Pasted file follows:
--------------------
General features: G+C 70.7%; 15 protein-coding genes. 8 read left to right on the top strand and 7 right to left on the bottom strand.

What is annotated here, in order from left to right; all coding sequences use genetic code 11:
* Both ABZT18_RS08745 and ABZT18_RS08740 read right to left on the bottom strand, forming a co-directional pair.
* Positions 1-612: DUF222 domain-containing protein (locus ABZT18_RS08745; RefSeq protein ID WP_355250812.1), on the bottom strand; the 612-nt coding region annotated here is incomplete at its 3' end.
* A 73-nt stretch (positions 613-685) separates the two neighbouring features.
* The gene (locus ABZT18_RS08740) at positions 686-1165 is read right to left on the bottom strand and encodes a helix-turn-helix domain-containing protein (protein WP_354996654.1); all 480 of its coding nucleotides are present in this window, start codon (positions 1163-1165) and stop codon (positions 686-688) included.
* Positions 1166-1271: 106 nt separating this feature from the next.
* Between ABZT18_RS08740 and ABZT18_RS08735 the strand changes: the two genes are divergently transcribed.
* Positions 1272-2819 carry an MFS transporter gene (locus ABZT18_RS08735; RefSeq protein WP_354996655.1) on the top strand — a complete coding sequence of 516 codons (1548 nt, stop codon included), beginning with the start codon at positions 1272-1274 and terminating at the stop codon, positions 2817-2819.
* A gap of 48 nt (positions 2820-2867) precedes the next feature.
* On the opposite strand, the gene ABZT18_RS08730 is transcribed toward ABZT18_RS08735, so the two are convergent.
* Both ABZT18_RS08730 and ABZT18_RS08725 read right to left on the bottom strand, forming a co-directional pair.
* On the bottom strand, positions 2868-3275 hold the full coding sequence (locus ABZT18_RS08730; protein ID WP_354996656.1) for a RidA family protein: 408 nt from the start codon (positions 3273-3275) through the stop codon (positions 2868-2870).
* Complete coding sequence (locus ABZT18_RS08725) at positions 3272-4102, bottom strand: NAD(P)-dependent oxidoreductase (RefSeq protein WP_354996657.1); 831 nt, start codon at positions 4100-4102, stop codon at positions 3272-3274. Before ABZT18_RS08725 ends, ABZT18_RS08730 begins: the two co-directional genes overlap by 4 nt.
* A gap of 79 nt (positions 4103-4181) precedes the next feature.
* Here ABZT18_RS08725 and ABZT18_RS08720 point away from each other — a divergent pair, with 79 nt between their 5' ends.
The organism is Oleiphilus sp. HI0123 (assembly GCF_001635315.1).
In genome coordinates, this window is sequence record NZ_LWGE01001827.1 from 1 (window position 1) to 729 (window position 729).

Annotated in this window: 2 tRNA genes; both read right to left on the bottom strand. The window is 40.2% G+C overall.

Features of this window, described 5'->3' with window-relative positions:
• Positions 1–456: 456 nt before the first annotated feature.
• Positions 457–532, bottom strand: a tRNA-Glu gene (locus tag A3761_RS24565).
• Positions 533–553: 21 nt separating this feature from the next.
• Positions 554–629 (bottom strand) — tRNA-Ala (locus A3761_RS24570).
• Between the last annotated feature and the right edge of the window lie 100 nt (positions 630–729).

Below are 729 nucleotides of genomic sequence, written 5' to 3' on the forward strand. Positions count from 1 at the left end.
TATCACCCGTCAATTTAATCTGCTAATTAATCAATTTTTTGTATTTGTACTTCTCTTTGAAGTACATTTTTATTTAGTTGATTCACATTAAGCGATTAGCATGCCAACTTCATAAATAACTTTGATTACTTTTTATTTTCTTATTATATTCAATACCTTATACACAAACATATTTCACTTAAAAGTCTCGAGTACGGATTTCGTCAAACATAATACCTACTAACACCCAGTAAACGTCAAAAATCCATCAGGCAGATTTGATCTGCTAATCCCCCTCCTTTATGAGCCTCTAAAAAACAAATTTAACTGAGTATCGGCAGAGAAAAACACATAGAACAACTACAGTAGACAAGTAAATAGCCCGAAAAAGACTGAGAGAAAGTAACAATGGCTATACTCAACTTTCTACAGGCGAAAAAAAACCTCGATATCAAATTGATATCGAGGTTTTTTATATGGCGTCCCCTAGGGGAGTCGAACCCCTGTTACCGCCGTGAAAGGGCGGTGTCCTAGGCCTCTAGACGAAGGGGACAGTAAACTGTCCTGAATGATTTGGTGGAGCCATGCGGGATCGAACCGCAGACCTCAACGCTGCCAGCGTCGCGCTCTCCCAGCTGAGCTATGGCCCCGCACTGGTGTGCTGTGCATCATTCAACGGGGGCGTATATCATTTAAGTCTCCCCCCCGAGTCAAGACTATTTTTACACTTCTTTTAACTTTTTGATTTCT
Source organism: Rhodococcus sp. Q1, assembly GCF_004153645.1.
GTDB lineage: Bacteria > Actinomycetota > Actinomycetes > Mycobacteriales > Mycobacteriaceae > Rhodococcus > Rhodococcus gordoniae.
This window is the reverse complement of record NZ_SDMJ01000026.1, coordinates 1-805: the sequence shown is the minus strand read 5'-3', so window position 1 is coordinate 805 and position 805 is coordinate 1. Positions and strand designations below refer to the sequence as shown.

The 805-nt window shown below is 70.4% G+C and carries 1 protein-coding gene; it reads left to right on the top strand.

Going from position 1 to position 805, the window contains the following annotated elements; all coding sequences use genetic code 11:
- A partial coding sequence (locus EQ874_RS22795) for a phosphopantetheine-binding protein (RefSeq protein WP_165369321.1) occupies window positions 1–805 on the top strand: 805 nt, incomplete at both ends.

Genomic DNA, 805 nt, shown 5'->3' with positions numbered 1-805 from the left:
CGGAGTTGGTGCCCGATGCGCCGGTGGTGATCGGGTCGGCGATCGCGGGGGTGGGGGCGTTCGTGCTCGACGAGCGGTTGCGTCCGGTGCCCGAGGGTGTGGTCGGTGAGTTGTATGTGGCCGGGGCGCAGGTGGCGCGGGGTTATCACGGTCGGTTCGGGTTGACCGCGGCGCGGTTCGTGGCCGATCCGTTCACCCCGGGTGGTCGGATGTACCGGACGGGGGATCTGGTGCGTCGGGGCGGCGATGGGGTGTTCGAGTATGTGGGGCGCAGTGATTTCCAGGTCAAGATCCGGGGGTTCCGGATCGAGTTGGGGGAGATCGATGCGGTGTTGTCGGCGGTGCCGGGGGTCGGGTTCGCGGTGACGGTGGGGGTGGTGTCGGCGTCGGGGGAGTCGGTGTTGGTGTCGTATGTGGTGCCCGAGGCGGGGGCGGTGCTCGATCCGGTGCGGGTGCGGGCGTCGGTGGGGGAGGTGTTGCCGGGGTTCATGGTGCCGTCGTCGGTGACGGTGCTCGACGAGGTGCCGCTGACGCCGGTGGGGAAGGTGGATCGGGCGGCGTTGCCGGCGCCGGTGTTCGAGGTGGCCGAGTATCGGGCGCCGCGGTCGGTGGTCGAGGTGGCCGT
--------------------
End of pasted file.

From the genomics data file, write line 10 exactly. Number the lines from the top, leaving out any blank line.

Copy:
* A gap of 48 nt (positions 2820-2867) precedes the next feature.